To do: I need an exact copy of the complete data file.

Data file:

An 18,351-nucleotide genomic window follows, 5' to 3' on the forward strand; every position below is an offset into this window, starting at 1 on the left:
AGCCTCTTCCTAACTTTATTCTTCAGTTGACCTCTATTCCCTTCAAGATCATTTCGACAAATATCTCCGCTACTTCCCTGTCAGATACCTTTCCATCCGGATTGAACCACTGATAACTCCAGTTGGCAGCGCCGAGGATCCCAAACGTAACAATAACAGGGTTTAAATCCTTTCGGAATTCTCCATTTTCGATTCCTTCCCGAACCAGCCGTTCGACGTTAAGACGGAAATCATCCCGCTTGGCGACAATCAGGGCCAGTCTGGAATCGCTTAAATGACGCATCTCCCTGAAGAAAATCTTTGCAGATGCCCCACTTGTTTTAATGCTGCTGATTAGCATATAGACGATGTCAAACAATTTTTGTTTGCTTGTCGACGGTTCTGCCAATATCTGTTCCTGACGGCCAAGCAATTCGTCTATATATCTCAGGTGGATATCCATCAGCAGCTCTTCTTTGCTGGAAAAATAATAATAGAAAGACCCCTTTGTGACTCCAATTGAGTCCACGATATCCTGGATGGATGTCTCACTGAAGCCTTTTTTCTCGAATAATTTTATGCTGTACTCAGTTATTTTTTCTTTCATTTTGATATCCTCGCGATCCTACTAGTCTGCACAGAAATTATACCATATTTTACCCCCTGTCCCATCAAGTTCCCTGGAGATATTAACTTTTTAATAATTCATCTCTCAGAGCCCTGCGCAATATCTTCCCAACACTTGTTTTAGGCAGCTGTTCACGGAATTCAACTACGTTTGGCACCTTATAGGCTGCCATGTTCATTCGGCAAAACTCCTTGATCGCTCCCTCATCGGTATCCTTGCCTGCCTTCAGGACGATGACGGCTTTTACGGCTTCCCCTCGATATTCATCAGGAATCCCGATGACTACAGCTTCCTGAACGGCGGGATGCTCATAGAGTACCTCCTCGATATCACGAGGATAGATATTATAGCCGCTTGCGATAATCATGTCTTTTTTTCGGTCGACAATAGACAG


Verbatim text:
An 18,351-nucleotide genomic window follows, 5' to 3' on the forward strand; every position below is an offset into this window, starting at 1 on the left:
AGCCTCTTCCTAACTTTATTCTTCAGTTGACCTCTATTCCCTTCAAGATCATTTCGACAAATATCTCCGCTACTTCCCTGTCAGATACCTTTCCATCCGGATTGAACCACTGATAACTCCAGTTGGCAGCGCCGAGGATCCCAAACGTAACAATAACAGGGTTTAAATCCTTTCGGAATTCTCCATTTTCGATTCCTTCCCGAACCAGCCGTTCGACGTTAAGACGGAAATCATCCCGCTTGGCGACAATCAGGGCCAGTCTGGAATCGCTTAAATGACGCATCTCCCTGAAGAAAATCTTTGCAGATGCCCCACTTGTTTTAATGCTGCTGATTAGCATATAGACGATGTCAAACAATTTTTGTTTGCTTGTCGACGGTTCTGCCAATATCTGTTCCTGACGGCCAAGCAATTCGTCTATATATCTCAGGTGGATATCCATCAGCAGCTCTTCTTTGCTGGAAAAATAATAATAGAAAGACCCCTTTGTGACTCCAATTGAGTCCACGATATCCTGGATGGATGTCTCACTGAAGCCTTTTTTCTCGAATAATTTTATGCTGTACTCAGTTATTTTTTCTTTCATTTTGATATCCTCGCGATCCTACTAGTCTGCACAGAAATTATACCATATTTTACCCCCTGTCCCATCAAGTTCCCTGGAGATATTAACTTTTTAATAATTCATCTCTCAGAGCCCTGCGCAATATCTTCCCAACACTTGTTTTAGGCAGCTGTTCACGGAATTCAACTACGTTTGGCACCTTATAGGCTGCCATGTTCATTCGGCAAAACTCCTTGATCGCTCCCTCATCGGTATCCTTGCCTGCCTTCAGGACGATGACGGCTTTTACGGCTTCCCCTCGATATTCATCAGGAATCCCGATGACTACAGCTTCCTGAACGGCGGGATGCTCATAGAGTACCTCCTCGATATCACGAGGATAGATATTATAGCCGCTTGCGATAATCATGTCTTTTTTTCGGTCGACAATAGACAG